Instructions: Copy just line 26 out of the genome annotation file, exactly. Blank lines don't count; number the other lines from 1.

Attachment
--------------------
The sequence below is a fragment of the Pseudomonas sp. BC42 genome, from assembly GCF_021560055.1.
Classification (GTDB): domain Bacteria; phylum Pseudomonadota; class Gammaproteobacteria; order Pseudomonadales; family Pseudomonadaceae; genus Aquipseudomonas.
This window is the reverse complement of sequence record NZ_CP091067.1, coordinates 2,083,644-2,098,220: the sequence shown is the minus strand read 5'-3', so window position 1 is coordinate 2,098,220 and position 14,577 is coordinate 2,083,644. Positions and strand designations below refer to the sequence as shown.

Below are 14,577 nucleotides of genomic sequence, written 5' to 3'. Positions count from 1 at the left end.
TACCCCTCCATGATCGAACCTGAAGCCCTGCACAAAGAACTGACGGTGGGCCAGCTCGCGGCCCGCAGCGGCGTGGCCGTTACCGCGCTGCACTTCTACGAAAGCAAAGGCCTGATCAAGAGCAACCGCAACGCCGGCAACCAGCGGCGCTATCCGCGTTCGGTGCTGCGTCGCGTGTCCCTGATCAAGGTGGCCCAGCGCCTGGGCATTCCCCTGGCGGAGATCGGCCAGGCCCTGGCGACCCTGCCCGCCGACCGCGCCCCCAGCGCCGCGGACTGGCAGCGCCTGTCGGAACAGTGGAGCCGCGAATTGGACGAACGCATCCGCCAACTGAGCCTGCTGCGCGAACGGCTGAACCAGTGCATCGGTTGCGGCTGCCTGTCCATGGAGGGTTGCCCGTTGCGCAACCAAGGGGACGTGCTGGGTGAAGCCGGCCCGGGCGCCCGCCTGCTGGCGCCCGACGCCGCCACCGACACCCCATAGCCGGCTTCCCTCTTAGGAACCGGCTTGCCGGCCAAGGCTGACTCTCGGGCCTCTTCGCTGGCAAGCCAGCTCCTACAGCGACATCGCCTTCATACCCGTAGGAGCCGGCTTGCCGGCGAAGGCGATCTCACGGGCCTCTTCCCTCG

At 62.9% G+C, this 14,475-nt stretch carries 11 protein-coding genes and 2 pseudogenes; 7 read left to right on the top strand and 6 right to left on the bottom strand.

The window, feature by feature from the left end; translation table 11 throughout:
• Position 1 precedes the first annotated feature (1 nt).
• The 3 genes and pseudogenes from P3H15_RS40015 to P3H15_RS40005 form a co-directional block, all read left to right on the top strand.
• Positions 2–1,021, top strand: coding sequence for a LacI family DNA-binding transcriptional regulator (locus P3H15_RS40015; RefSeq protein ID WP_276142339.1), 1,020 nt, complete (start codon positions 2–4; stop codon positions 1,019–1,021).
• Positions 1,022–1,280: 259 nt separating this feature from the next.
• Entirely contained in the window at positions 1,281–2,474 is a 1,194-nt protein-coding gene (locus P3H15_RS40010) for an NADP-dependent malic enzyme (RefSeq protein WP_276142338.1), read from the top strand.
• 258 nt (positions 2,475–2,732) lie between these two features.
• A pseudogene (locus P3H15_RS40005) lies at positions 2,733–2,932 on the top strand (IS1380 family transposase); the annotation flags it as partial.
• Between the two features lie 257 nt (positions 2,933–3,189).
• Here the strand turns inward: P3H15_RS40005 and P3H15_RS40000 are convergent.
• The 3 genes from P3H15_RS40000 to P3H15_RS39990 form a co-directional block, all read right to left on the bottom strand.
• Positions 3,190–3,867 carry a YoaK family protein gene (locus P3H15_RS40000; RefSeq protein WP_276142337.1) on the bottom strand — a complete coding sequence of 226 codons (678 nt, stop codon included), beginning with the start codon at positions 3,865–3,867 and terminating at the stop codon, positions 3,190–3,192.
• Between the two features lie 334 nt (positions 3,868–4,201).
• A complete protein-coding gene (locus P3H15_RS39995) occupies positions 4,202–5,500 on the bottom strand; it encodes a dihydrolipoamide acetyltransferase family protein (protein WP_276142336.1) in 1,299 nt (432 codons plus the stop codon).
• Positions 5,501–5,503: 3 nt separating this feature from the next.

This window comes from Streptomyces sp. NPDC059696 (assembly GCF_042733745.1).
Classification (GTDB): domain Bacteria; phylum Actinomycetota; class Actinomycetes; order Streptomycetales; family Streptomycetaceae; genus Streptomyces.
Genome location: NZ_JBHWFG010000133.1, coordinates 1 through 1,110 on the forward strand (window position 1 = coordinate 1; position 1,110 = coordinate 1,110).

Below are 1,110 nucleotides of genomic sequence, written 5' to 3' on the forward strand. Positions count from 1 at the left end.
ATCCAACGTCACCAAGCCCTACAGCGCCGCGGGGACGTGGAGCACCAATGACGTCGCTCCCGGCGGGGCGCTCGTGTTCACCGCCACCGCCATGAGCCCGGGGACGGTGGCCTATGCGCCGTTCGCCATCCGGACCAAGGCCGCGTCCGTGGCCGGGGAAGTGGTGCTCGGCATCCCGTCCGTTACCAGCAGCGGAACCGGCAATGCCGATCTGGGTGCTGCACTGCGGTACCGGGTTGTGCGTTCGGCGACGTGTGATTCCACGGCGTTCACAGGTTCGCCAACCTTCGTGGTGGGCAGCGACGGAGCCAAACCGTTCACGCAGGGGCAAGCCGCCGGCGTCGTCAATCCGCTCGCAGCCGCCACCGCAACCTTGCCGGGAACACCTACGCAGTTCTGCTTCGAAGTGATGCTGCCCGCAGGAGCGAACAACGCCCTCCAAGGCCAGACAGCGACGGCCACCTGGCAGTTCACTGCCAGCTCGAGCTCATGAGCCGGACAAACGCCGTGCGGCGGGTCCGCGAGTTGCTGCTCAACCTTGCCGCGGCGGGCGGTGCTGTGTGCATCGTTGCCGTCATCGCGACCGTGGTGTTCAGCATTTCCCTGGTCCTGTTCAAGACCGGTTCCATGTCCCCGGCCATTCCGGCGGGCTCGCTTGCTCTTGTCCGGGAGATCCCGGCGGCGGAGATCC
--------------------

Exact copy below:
ATCCAACGTCACCAAGCCCTACAGCGCCGCGGGGACGTGGAGCACCAATGACGTCGCTCCCGGCGGGGCGCTCGTGTTCACCGCCACCGCCATGAGCCCGGGGACGGTGGCCTATGCGCCGTTCGCCATCCGGACCAAGGCCGCGTCCGTGGCCGGGGAAGTGGTGCTCGGCATCCCGTCCGTTACCAGCAGCGGAACCGGCAATGCCGATCTGGGTGCTGCACTGCGGTACCGGGTTGTGCGTTCGGCGACGTGTGATTCCACGGCGTTCACAGGTTCGCCAACCTTCGTGGTGGGCAGCGACGGAGCCAAACCGTTCACGCAGGGGCAAGCCGCCGGCGTCGTCAATCCGCTCGCAGCCGCCACCGCAACCTTGCCGGGAACACCTACGCAGTTCTGCTTCGAAGTGATGCTGCCCGCAGGAGCGAACAACGCCCTCCAAGGCCAGACAGCGACGGCCACCTGGCAGTTCACTGCCAGCTCGAGCTCATGAGCCGGACAAACGCCGTGCGGCGGGTCCGCGAGTTGCTGCTCAACCTTGCCGCGGCGGGCGGTGCTGTGTGCATCGTTGCCGTCATCGCGACCGTGGTGTTCAGCATTTCCCTGGTCCTGTTCAAGACCGGTTCCATGTCCCCGGCCATTCCGGCGGGCTCGCTTGCTCTTGTCCGGGAGATCCCGGCGGCGGAGATCC